The officers used information obtained from Annoreno to get a warrant to search the residence of another person and seize that person's computer.
In the late afternoon of that day, ICE agents went to Annoreno's cell and showed him a digital image from the other person's computer. Annoreno identified the very young child in the image and the camera used to make the image and then stated that he had sent that image. He signed the copy of the image. Around midnight, he called his mother and spoke to her. He spent the night in the cell.
In the late afternoon of January 10, two ICE agents interviewed Annoreno about his knowledge of a particular chat room and its participants. He also signed another waiver of this right to appear; this one limited to 72 hours. Annoreno again spoke to his mother.
He made his initial appearance on January 13.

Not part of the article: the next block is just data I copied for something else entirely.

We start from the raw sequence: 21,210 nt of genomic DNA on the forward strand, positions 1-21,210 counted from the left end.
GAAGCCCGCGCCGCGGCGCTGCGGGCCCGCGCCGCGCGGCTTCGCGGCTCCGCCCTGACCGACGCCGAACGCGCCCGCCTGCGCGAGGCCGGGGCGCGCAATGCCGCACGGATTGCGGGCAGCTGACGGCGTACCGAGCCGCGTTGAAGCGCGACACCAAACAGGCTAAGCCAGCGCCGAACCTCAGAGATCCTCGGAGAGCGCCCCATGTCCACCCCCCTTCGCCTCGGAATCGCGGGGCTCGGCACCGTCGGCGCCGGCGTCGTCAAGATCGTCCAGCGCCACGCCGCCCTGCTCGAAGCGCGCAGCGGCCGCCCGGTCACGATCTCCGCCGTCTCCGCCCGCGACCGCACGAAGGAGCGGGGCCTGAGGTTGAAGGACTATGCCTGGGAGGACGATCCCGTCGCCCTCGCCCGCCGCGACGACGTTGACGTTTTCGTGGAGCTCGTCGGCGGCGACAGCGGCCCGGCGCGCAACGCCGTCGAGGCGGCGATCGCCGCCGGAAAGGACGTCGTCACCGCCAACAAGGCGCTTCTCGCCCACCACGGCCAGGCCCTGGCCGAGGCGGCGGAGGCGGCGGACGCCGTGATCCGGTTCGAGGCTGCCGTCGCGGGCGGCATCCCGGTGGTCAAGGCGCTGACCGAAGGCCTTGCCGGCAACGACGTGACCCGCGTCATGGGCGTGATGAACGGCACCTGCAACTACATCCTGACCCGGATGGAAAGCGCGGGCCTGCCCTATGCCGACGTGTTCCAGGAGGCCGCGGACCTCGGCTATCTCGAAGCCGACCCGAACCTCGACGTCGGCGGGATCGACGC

The admissibility of all of his statements is challenged, but I find that he was competent to waive his Miranda rights on January 8, and that he did so voluntarily and intelligently on multiple occasions. He never asked for counsel. He did ask to speak to his mother, but the law does not require that interrogation cease when an arrestee like Annoreno asks to speak to a relative or friend. See Fare v. Michael C., 442 U.S. 707, 724 (1979) (statements not suppressed where police denied suspect's request to speak with his probation officer) and State v. Jones, 566 N.W.2d 317, 324 (Minn. 1997) ("a juvenile's request to speak with a parent does not automatically invoke either the right to an attorney or the right to remain silent"). A denial of the right could be relevant to the issue of voluntariness. See Haynes v. Washington, 373 U.S. 503 (1963). But in this case, the agents did not deny him this right. They told him he could call his mother later, but he never renewed his request. Given the evidence I heard, there is no basis to conclude that his statements were involuntary for this or any other reason. He did, after all, speak to his mother on January 9, and still cooperated in interviews on the next day. From Annoreno's own account of his conversations with his mother, he had no intention of telling her the truth about his circumstances. I fully understand why he would be reluctant to tell what he had apparently done with her grandchild. He told her instead that he was helping the police.